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Difference between revisions of "Early Maya E-Groups, Solar Calendars, and the Role of Astronomy in the Rise of Lowland Urbanism"

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{{Maya E-Groups, Solar Calendars, and the Role of Astronomy in the Rise of Lowland Urbanism}}
 
{{Maya E-Groups, Solar Calendars, and the Role of Astronomy in the Rise of Lowland Urbanism}}
 
organized by David Freidel
 
organized by David Freidel
 
 
  
 
The first SFI working group on this subject held in August of 2012 sustained  and qualified several important patterns in evidence and interpretation that have encouraged the participants to follow through with written papers and a second SFI weekend of intense verbal exchange in August of 2013.  
 
The first SFI working group on this subject held in August of 2012 sustained  and qualified several important patterns in evidence and interpretation that have encouraged the participants to follow through with written papers and a second SFI weekend of intense verbal exchange in August of 2013.  

Revision as of 20:33, 17 April 2013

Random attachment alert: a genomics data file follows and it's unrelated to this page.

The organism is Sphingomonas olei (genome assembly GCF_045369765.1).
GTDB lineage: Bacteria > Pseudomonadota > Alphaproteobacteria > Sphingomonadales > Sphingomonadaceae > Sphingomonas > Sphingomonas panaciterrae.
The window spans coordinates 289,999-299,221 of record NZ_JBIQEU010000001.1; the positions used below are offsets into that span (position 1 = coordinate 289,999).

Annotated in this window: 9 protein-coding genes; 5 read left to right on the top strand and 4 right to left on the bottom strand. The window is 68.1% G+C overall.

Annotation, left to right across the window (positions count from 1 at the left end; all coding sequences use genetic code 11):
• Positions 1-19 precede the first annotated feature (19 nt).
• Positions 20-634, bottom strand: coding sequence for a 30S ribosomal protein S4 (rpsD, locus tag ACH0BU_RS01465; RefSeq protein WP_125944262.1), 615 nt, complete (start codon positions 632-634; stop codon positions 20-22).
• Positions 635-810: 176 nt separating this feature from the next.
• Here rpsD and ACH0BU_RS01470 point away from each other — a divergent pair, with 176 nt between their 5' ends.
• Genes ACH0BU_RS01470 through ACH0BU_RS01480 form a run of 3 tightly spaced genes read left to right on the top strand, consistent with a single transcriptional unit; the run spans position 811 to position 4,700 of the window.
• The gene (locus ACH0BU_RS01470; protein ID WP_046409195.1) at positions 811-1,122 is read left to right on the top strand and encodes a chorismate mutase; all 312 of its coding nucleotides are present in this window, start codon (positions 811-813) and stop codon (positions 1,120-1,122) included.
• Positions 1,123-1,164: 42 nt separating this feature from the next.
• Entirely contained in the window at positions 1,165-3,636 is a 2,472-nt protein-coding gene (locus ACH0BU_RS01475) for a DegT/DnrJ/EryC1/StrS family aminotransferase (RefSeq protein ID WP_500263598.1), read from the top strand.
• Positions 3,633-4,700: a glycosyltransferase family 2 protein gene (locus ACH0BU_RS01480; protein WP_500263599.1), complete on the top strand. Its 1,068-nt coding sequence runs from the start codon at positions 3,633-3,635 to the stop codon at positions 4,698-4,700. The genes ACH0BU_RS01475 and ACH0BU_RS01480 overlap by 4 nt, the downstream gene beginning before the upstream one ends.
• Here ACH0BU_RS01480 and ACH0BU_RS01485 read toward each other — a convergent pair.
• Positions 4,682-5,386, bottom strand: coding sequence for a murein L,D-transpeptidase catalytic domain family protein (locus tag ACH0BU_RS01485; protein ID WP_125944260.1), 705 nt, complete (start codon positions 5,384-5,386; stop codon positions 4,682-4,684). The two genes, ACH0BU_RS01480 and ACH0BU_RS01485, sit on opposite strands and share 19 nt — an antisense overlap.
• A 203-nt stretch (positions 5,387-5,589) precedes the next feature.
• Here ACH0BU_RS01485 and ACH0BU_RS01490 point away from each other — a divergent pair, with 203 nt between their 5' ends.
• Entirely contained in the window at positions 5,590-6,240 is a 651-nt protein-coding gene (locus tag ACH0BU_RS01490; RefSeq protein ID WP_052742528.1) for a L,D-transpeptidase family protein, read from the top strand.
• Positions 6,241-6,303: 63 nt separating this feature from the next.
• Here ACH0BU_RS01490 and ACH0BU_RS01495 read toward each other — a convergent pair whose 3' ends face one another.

Working Group Navigation

organized by David Freidel

The first SFI working group on this subject held in August of 2012 sustained and qualified several important patterns in evidence and interpretation that have encouraged the participants to follow through with written papers and a second SFI weekend of intense verbal exchange in August of 2013.

Main empirical points of consensus include the following: 1) E Groups are among the earliest, if not the earliest, manifestation of civic-religious public architecture in the Maya lowlands; 2) E Groups are concentrated in the core area of the lowlands but are also found in a salient into Belize to the east and another into Yucatan to the north and 3) E Groups are a distinctive and original feature of lowland Maya culture and society. Main points of interpretation include the following:

1) the group generally sees evidence that E Groups are from the outset associated with solar observation and perforce calendar keeping;

2) all participants agree that E Groups and their plazas are from the outset public gathering places.

Goals of this effort are a coherent series of on-line publications on the SFI website and hopefully an edited published book. These goals are warranted by a convergence of new field research results and an emerging paradigmatic framework for the origins of lowland Maya civilization focused on the E Group phenomenon as a key feature of lowland Maya community organization and urbanism in its geographic heartland.